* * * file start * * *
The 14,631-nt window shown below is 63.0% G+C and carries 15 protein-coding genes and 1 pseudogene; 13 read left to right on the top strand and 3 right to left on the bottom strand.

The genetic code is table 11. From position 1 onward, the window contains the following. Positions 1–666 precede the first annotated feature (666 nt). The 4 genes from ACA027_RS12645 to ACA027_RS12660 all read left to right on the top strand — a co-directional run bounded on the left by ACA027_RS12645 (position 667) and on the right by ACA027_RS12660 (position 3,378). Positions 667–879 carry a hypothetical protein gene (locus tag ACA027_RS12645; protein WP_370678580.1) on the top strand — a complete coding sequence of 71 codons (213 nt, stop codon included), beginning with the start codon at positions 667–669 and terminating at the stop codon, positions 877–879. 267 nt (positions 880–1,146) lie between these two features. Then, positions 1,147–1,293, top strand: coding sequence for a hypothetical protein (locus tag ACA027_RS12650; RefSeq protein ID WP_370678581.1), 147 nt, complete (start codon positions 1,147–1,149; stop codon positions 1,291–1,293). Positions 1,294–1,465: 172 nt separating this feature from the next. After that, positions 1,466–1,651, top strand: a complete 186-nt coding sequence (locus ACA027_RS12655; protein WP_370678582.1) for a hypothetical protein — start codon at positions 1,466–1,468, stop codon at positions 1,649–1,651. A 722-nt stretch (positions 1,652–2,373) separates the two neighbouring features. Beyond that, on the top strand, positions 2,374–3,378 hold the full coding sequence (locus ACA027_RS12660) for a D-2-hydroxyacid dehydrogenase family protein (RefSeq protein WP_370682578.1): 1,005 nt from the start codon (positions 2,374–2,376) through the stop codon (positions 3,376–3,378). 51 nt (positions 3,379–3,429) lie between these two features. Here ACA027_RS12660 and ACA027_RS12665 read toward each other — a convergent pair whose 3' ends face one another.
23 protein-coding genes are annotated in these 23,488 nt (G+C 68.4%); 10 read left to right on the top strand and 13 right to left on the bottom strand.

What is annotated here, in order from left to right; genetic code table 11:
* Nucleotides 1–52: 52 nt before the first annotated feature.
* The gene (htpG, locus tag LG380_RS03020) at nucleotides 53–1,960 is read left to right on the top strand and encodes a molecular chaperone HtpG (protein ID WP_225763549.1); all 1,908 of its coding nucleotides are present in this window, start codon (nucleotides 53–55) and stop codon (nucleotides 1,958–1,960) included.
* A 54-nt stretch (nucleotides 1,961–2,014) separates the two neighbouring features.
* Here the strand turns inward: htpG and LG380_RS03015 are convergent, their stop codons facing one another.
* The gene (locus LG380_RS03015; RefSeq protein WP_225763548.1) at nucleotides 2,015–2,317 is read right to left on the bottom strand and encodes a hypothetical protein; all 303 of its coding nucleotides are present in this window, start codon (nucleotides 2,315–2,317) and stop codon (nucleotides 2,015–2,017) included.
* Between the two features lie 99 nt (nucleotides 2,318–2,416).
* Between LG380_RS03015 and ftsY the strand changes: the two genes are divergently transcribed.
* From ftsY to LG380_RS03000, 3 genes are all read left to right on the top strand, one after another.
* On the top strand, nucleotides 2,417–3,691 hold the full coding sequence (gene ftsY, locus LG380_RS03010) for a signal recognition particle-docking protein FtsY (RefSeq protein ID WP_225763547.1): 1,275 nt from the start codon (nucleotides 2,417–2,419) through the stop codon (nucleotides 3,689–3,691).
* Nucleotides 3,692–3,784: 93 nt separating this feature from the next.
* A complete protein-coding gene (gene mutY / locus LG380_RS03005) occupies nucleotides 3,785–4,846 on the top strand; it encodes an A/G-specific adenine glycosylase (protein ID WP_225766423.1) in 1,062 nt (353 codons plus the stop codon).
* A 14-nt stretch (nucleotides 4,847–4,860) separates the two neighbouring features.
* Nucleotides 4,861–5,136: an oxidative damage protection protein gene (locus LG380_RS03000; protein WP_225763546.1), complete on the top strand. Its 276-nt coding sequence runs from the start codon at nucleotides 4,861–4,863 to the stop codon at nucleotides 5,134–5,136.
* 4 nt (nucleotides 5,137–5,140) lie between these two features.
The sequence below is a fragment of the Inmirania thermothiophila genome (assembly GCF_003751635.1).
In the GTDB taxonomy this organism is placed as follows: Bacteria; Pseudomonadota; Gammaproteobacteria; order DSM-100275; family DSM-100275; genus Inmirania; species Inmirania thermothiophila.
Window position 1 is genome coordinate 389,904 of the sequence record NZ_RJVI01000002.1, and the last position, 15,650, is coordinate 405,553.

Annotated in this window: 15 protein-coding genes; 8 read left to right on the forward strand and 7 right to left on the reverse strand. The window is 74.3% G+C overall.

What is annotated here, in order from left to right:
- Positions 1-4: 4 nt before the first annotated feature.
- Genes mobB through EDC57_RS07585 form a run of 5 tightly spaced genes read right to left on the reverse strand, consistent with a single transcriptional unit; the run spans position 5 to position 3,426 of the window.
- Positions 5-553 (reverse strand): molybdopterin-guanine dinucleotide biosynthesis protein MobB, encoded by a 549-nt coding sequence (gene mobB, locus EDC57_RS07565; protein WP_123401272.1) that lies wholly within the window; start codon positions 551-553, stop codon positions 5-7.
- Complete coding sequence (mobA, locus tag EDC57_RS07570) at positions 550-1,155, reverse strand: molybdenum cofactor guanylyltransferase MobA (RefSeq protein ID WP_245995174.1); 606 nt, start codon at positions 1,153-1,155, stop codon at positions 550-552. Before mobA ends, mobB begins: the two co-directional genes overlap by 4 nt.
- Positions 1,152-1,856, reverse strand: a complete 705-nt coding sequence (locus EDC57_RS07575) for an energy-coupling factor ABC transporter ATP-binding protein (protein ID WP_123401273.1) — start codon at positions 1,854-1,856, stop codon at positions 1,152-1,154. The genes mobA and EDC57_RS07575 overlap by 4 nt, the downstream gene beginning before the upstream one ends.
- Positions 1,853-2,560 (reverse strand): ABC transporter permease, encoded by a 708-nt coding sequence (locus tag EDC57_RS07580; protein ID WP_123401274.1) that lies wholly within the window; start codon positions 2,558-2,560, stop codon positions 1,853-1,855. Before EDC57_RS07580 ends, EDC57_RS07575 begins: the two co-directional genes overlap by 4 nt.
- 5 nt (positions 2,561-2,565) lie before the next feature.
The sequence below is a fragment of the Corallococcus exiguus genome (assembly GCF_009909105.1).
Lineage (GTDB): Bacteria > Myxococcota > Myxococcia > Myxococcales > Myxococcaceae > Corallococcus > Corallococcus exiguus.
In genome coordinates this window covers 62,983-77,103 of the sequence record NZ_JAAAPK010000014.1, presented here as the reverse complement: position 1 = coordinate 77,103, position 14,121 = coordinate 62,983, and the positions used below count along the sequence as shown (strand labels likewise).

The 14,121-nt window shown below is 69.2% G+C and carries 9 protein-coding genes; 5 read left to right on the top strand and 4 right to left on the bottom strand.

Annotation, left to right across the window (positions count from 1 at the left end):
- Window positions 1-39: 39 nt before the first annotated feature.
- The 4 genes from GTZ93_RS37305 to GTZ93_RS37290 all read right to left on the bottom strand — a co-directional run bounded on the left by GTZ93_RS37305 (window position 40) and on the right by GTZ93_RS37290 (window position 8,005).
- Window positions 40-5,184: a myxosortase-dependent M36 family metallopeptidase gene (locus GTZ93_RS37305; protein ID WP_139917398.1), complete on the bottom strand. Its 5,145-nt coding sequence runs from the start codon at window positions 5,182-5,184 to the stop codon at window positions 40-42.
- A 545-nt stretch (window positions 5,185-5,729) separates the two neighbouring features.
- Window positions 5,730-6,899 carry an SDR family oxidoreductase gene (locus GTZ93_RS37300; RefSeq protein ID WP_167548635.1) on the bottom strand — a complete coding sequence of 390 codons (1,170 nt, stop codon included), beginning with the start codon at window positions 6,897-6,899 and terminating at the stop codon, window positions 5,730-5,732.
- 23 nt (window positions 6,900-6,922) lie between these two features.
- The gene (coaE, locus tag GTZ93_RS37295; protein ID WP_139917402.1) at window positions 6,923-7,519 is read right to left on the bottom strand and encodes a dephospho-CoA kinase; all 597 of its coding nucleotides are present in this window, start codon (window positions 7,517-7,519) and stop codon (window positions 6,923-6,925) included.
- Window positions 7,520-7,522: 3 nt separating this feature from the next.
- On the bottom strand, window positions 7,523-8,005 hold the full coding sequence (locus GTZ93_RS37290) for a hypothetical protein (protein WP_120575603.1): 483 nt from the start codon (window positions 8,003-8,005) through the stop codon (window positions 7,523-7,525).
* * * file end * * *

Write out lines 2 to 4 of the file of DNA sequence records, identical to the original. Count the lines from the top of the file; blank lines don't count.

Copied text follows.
The genetic code is table 11. From position 1 onward, the window contains the following. Positions 1–666 precede the first annotated feature (666 nt). The 4 genes from ACA027_RS12645 to ACA027_RS12660 all read left to right on the top strand — a co-directional run bounded on the left by ACA027_RS12645 (position 667) and on the right by ACA027_RS12660 (position 3,378). Positions 667–879 carry a hypothetical protein gene (locus tag ACA027_RS12645; protein WP_370678580.1) on the top strand — a complete coding sequence of 71 codons (213 nt, stop codon included), beginning with the start codon at positions 667–669 and terminating at the stop codon, positions 877–879. 267 nt (positions 880–1,146) lie between these two features. Then, positions 1,147–1,293, top strand: coding sequence for a hypothetical protein (locus tag ACA027_RS12650; RefSeq protein ID WP_370678581.1), 147 nt, complete (start codon positions 1,147–1,149; stop codon positions 1,291–1,293). Positions 1,294–1,465: 172 nt separating this feature from the next. After that, positions 1,466–1,651, top strand: a complete 186-nt coding sequence (locus ACA027_RS12655; protein WP_370678582.1) for a hypothetical protein — start codon at positions 1,466–1,468, stop codon at positions 1,649–1,651. A 722-nt stretch (positions 1,652–2,373) separates the two neighbouring features. Beyond that, on the top strand, positions 2,374–3,378 hold the full coding sequence (locus ACA027_RS12660) for a D-2-hydroxyacid dehydrogenase family protein (RefSeq protein WP_370682578.1): 1,005 nt from the start codon (positions 2,374–2,376) through the stop codon (positions 3,376–3,378). 51 nt (positions 3,379–3,429) lie between these two features. Here ACA027_RS12660 and ACA027_RS12665 read toward each other — a convergent pair whose 3' ends face one another.
23 protein-coding genes are annotated in these 23,488 nt (G+C 68.4%); 10 read left to right on the top strand and 13 right to left on the bottom strand.

What is annotated here, in order from left to right; genetic code table 11: